The Canadian Radio-television and Telecommunications Commission (CRTC) has announced the execution of another warrant under Canada’s Anti-Spam Legislation (CASL), this time at two locations in the Niagara region of Ontario.

This is only the second such warrant executed by the CRTC under the anti-spam law.  As in a recent previous announcement respecting the execution of a similar warrant, the warrant was issued as part of an ongoing investigation, and the party that was the subject of the warrant was not identified.

The most recent warrant was apparently obtained as part of an investigation relating to the installation of malware and the alteration of transmission data.  This marks the first public announcement respecting an investigation into the alteration of transmission data.  Section 7 of CASL generally prohibits the alteration of transmission data in an electronic message such that the message is delivered to a destination other than or in addition to that specified by the sender, unless the alteration is made with the express consent of the sender or is made pursuant to a court order.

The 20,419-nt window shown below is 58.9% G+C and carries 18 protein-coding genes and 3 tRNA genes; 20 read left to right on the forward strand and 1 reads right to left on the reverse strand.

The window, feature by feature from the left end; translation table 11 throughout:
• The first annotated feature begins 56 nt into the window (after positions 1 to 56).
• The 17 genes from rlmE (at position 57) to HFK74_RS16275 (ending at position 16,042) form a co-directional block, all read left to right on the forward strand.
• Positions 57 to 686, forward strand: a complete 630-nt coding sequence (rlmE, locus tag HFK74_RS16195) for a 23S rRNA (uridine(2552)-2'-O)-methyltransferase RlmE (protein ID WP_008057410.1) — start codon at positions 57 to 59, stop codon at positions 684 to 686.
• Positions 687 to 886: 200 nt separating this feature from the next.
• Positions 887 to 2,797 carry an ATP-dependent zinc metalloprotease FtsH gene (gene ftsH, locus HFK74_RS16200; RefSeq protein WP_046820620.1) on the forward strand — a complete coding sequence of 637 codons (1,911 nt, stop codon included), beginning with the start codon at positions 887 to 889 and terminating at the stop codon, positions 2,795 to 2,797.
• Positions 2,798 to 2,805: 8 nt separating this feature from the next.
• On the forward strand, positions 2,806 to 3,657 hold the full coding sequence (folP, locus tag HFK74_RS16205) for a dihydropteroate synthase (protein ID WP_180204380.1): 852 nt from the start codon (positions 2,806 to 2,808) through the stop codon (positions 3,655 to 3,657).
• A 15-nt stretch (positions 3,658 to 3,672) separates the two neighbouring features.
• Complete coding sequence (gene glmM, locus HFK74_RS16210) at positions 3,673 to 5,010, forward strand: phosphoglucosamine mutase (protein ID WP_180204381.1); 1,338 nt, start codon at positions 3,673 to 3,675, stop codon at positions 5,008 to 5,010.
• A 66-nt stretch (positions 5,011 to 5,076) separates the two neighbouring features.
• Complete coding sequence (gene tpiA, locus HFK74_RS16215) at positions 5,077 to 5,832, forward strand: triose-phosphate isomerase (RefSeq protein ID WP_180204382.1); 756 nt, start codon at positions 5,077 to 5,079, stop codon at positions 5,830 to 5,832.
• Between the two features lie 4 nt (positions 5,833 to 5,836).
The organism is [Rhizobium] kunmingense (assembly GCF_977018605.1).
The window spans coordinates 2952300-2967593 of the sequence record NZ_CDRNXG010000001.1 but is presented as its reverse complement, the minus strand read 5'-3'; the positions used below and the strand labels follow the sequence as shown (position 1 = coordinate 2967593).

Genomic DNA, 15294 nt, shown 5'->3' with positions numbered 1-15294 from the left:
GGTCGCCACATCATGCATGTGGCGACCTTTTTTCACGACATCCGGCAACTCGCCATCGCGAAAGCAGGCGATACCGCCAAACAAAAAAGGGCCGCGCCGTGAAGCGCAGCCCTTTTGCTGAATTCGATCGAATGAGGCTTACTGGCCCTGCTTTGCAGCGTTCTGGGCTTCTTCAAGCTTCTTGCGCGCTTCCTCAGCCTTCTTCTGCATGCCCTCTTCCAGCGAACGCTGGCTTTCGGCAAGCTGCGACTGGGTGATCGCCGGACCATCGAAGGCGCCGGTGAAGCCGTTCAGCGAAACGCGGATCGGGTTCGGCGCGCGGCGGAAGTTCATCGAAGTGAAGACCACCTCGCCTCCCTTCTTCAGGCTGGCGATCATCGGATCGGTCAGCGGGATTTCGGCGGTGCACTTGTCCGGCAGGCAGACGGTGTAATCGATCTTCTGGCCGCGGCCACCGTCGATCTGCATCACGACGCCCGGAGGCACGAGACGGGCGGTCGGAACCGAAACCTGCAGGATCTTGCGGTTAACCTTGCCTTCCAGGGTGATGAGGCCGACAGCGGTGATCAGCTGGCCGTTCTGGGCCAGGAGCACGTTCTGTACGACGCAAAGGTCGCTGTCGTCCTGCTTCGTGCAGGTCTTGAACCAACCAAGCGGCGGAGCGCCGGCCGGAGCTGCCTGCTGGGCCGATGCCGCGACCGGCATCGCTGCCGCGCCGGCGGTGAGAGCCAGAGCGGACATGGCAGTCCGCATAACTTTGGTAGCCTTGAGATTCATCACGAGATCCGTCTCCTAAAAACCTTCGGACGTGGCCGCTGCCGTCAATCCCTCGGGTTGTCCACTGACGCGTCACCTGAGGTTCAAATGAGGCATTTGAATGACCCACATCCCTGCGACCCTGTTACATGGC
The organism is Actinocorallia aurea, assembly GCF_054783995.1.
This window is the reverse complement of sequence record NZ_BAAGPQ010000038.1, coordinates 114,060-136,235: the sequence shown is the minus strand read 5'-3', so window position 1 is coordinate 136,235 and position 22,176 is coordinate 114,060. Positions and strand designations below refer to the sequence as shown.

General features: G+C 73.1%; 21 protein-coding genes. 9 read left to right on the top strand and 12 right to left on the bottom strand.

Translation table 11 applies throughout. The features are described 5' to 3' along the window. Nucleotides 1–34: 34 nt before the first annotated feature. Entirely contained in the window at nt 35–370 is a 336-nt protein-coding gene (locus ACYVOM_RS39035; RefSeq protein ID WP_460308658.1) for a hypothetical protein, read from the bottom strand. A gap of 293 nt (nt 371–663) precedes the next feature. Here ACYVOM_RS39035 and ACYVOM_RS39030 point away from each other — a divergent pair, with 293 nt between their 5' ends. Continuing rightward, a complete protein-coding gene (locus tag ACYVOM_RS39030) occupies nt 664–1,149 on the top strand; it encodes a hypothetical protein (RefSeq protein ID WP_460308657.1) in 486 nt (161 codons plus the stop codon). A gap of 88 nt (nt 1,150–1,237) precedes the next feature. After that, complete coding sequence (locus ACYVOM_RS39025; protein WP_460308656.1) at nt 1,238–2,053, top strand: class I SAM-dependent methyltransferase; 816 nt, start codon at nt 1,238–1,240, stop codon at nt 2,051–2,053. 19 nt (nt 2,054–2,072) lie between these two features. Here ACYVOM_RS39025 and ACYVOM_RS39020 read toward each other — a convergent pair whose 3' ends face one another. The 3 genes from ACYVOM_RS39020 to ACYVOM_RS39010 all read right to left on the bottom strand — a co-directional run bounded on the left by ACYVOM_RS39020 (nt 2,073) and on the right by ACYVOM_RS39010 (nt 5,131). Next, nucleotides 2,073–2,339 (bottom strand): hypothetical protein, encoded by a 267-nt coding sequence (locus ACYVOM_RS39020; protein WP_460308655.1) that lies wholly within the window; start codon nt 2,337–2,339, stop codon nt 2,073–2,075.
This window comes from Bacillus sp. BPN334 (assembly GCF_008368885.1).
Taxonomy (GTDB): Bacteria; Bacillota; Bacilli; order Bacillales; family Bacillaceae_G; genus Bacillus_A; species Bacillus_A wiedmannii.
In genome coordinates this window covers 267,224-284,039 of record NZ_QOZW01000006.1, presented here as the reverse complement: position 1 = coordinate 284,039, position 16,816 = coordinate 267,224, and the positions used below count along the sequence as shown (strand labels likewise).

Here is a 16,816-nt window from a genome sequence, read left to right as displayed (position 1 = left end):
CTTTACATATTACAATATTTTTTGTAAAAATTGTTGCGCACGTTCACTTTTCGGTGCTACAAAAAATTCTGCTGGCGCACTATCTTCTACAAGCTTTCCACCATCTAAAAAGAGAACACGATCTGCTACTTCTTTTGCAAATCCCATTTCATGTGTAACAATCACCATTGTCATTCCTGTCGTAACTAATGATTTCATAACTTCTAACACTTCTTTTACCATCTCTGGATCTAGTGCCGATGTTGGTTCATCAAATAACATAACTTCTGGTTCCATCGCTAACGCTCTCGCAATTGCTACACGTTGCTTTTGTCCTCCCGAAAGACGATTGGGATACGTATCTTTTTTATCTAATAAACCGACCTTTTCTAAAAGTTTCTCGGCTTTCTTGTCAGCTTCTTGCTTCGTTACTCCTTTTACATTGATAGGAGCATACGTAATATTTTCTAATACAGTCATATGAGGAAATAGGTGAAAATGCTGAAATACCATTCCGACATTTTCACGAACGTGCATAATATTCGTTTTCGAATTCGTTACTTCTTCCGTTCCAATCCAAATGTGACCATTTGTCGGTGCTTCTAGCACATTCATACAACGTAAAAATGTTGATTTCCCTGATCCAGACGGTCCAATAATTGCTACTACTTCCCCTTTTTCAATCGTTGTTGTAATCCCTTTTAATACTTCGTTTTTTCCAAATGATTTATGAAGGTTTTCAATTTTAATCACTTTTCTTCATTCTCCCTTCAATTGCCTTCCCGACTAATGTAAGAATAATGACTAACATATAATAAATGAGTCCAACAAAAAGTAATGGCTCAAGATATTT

Interestingly, the CRTC’s investigation in this case appears not to have been launched as a result of complaints received, but rather as a result of a tip from a US network security company specializing in cyber threat protection and forensics.

This most recent enforcement action continues the Commission’s efforts against the most damaging and deceptive types of online threats.  As noted in in previous posts, concerns had been raised in light of what appeared to be an early focus by the CRTC on enforcement against legitimate domestic companies for errors made in attempting to comply with the core anti-spam provisions of CASL, rather than targeting distributors of malware and other intentional bad actors.